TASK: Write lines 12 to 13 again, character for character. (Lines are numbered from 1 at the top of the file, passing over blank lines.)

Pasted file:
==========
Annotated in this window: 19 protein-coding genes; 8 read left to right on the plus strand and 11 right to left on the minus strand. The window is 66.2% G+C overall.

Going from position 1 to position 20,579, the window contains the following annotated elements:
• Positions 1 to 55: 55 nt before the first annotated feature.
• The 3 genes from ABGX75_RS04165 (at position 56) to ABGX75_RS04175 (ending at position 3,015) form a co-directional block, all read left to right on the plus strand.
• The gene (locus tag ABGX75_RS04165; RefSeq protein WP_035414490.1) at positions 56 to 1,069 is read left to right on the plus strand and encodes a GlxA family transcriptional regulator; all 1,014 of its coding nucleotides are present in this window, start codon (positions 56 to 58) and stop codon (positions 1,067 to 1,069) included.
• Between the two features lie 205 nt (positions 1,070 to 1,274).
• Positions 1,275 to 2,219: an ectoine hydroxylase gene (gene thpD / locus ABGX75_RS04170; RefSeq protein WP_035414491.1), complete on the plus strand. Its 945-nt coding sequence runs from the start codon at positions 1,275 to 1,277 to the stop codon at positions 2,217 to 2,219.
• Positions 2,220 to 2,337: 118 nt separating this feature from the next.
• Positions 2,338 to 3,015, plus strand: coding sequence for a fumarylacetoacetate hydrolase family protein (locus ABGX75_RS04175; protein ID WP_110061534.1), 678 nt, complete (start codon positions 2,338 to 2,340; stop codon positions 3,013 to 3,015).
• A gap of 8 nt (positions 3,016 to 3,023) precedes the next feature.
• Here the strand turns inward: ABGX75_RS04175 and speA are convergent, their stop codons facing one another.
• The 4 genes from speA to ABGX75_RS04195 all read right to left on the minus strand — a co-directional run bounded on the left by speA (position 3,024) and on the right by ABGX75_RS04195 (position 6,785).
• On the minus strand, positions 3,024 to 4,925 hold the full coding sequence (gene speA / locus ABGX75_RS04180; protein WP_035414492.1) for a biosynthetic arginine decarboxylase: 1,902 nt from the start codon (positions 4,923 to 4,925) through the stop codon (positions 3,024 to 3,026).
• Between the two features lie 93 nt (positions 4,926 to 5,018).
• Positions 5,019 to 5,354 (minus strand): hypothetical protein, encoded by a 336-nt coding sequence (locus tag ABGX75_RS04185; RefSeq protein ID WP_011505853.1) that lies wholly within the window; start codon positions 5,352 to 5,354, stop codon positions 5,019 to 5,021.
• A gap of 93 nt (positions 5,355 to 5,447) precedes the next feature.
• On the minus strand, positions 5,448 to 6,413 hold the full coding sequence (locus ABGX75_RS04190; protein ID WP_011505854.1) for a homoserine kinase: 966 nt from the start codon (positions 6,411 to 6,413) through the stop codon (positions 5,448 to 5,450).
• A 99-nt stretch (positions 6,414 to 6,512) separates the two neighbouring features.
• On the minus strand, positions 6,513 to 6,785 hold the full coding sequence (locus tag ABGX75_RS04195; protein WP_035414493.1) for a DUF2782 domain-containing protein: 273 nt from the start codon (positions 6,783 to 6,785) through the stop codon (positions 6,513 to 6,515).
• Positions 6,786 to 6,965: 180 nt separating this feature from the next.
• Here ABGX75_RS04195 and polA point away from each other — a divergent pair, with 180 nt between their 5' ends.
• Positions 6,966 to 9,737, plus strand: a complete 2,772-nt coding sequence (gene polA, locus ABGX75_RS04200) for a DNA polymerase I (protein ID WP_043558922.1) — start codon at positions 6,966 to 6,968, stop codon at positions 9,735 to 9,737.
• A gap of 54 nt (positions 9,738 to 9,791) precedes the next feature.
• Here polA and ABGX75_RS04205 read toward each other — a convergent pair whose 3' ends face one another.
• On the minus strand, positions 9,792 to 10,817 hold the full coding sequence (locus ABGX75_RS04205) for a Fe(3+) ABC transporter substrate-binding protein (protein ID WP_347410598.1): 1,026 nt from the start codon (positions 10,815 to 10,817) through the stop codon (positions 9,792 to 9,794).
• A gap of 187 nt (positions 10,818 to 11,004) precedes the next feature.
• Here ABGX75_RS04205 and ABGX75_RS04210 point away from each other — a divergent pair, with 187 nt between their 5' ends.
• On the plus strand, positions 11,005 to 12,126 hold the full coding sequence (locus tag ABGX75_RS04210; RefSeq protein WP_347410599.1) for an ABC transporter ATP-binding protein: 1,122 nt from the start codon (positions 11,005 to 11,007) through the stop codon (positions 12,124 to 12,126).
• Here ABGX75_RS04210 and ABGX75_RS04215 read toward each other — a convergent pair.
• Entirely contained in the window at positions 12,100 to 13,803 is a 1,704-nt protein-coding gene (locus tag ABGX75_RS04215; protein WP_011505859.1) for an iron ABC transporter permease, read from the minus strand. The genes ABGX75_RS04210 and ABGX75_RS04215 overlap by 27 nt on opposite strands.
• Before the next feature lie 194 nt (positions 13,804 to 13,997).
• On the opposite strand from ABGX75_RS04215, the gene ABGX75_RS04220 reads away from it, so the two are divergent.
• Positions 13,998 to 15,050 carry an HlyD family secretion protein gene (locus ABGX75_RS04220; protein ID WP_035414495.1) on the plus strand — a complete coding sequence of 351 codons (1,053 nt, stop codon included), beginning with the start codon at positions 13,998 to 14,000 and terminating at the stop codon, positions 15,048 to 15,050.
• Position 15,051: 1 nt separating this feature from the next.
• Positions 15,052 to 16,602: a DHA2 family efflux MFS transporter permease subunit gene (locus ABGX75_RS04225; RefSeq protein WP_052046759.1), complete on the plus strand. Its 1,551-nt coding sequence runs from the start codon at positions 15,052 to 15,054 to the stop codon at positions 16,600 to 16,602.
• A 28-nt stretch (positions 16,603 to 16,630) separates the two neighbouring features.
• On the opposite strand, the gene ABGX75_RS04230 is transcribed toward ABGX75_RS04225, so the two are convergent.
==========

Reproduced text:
• The 4 genes from speA to ABGX75_RS04195 all read right to left on the minus strand — a co-directional run bounded on the left by speA (position 3,024) and on the right by ABGX75_RS04195 (position 6,785).
• On the minus strand, positions 3,024 to 4,925 hold the full coding sequence (gene speA / locus ABGX75_RS04180; protein WP_035414492.1) for a biosynthetic arginine decarboxylase: 1,902 nt from the start codon (positions 4,923 to 4,925) through the stop codon (positions 3,024 to 3,026).